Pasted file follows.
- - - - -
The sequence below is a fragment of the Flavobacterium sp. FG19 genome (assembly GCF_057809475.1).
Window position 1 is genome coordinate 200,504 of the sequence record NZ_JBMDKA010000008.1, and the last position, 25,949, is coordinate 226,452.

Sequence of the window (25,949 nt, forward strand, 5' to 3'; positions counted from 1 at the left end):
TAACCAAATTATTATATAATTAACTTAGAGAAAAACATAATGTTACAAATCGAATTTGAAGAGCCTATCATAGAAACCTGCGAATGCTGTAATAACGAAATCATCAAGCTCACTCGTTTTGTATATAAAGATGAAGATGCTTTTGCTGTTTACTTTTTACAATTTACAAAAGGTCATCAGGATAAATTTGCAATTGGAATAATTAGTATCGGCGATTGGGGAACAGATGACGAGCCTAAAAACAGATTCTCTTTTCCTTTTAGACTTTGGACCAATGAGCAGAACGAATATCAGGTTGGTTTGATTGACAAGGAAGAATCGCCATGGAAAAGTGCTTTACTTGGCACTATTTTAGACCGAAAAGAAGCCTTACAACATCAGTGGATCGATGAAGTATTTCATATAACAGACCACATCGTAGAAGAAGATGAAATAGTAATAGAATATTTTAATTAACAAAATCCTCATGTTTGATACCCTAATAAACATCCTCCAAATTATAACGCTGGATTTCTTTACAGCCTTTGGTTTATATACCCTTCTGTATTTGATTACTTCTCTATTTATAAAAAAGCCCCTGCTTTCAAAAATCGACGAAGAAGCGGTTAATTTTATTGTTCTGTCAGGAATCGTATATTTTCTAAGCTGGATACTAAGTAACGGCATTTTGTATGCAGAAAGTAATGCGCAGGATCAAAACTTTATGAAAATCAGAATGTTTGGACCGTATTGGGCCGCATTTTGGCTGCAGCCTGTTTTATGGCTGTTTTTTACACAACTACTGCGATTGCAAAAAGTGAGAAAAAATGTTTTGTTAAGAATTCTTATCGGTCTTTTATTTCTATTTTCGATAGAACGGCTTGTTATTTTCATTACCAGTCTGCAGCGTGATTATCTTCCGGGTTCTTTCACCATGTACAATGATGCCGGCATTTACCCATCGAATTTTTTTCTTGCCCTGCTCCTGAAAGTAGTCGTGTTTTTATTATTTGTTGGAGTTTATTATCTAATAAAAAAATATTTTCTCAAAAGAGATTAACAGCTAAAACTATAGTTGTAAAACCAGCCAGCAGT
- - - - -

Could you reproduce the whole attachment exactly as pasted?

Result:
The sequence below is a fragment of the Flavobacterium sp. FG19 genome (assembly GCF_057809475.1).
Window position 1 is genome coordinate 200,504 of the sequence record NZ_JBMDKA010000008.1, and the last position, 25,949, is coordinate 226,452.

Sequence of the window (25,949 nt, forward strand, 5' to 3'; positions counted from 1 at the left end):
TAACCAAATTATTATATAATTAACTTAGAGAAAAACATAATGTTACAAATCGAATTTGAAGAGCCTATCATAGAAACCTGCGAATGCTGTAATAACGAAATCATCAAGCTCACTCGTTTTGTATATAAAGATGAAGATGCTTTTGCTGTTTACTTTTTACAATTTACAAAAGGTCATCAGGATAAATTTGCAATTGGAATAATTAGTATCGGCGATTGGGGAACAGATGACGAGCCTAAAAACAGATTCTCTTTTCCTTTTAGACTTTGGACCAATGAGCAGAACGAATATCAGGTTGGTTTGATTGACAAGGAAGAATCGCCATGGAAAAGTGCTTTACTTGGCACTATTTTAGACCGAAAAGAAGCCTTACAACATCAGTGGATCGATGAAGTATTTCATATAACAGACCACATCGTAGAAGAAGATGAAATAGTAATAGAATATTTTAATTAACAAAATCCTCATGTTTGATACCCTAATAAACATCCTCCAAATTATAACGCTGGATTTCTTTACAGCCTTTGGTTTATATACCCTTCTGTATTTGATTACTTCTCTATTTATAAAAAAGCCCCTGCTTTCAAAAATCGACGAAGAAGCGGTTAATTTTATTGTTCTGTCAGGAATCGTATATTTTCTAAGCTGGATACTAAGTAACGGCATTTTGTATGCAGAAAGTAATGCGCAGGATCAAAACTTTATGAAAATCAGAATGTTTGGACCGTATTGGGCCGCATTTTGGCTGCAGCCTGTTTTATGGCTGTTTTTTACACAACTACTGCGATTGCAAAAAGTGAGAAAAAATGTTTTGTTAAGAATTCTTATCGGTCTTTTATTTCTATTTTCGATAGAACGGCTTGTTATTTTCATTACCAGTCTGCAGCGTGATTATCTTCCGGGTTCTTTCACCATGTACAATGATGCCGGCATTTACCCATCGAATTTTTTTCTTGCCCTGCTCCTGAAAGTAGTCGTGTTTTTATTATTTGTTGGAGTTTATTATCTAATAAAAAAATATTTTCTCAAAAGAGATTAACAGCTAAAACTATAGTTGTAAAACCAGCCAGCAGT